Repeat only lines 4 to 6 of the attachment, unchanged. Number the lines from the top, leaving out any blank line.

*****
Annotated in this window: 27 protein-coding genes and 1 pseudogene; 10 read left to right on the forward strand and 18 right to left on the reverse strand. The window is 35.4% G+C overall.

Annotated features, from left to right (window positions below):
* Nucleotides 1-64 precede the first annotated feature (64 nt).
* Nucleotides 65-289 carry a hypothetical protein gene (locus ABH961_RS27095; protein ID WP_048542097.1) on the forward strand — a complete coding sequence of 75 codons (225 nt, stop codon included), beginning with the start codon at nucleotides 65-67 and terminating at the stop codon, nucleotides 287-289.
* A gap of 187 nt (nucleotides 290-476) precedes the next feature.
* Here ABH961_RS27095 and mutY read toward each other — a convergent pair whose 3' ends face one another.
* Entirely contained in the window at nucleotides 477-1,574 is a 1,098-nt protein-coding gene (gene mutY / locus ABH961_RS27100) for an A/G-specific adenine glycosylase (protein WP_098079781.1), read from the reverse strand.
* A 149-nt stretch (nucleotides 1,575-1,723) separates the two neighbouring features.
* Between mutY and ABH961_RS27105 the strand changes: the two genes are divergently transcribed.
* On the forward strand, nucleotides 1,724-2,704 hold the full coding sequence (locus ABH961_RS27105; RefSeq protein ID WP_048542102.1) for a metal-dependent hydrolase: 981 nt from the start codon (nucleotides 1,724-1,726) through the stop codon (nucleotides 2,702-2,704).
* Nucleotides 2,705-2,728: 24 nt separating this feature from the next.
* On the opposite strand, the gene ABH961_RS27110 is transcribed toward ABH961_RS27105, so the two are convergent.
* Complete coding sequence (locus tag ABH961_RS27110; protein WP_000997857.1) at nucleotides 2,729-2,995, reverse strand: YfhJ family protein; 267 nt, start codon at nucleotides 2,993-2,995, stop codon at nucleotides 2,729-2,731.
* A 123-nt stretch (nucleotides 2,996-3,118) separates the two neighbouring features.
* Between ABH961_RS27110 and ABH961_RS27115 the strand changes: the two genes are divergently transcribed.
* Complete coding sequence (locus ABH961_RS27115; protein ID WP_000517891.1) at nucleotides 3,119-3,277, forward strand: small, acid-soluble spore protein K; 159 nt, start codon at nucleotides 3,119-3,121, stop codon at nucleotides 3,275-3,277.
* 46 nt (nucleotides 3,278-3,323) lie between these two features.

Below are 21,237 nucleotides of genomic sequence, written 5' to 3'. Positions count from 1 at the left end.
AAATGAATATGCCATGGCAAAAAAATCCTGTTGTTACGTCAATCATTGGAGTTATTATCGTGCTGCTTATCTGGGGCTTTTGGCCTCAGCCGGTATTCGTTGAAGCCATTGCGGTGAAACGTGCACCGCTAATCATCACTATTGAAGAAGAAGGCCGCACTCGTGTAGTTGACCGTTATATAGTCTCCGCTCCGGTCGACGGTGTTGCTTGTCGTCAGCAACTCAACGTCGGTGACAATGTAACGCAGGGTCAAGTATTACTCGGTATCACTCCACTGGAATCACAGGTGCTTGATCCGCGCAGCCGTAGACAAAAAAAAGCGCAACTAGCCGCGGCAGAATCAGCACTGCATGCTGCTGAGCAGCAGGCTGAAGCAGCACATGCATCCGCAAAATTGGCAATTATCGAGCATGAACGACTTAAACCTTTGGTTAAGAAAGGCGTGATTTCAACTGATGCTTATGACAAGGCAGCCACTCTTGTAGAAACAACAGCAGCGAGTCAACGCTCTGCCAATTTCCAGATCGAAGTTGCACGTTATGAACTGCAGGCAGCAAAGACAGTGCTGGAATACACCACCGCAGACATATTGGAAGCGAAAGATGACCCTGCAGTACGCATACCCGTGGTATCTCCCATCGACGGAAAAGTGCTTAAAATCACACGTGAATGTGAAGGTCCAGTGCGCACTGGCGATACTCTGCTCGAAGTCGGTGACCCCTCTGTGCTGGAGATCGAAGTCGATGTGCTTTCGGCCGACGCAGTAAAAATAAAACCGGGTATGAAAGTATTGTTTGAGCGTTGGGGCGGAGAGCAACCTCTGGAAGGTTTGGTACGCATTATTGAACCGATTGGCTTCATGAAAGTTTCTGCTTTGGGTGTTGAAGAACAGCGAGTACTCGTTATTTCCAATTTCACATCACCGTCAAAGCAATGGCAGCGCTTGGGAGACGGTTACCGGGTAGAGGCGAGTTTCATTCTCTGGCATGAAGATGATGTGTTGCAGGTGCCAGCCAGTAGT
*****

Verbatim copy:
* Nucleotides 65-289 carry a hypothetical protein gene (locus ABH961_RS27095; protein ID WP_048542097.1) on the forward strand — a complete coding sequence of 75 codons (225 nt, stop codon included), beginning with the start codon at nucleotides 65-67 and terminating at the stop codon, nucleotides 287-289.
* A gap of 187 nt (nucleotides 290-476) precedes the next feature.
* Here ABH961_RS27095 and mutY read toward each other — a convergent pair whose 3' ends face one another.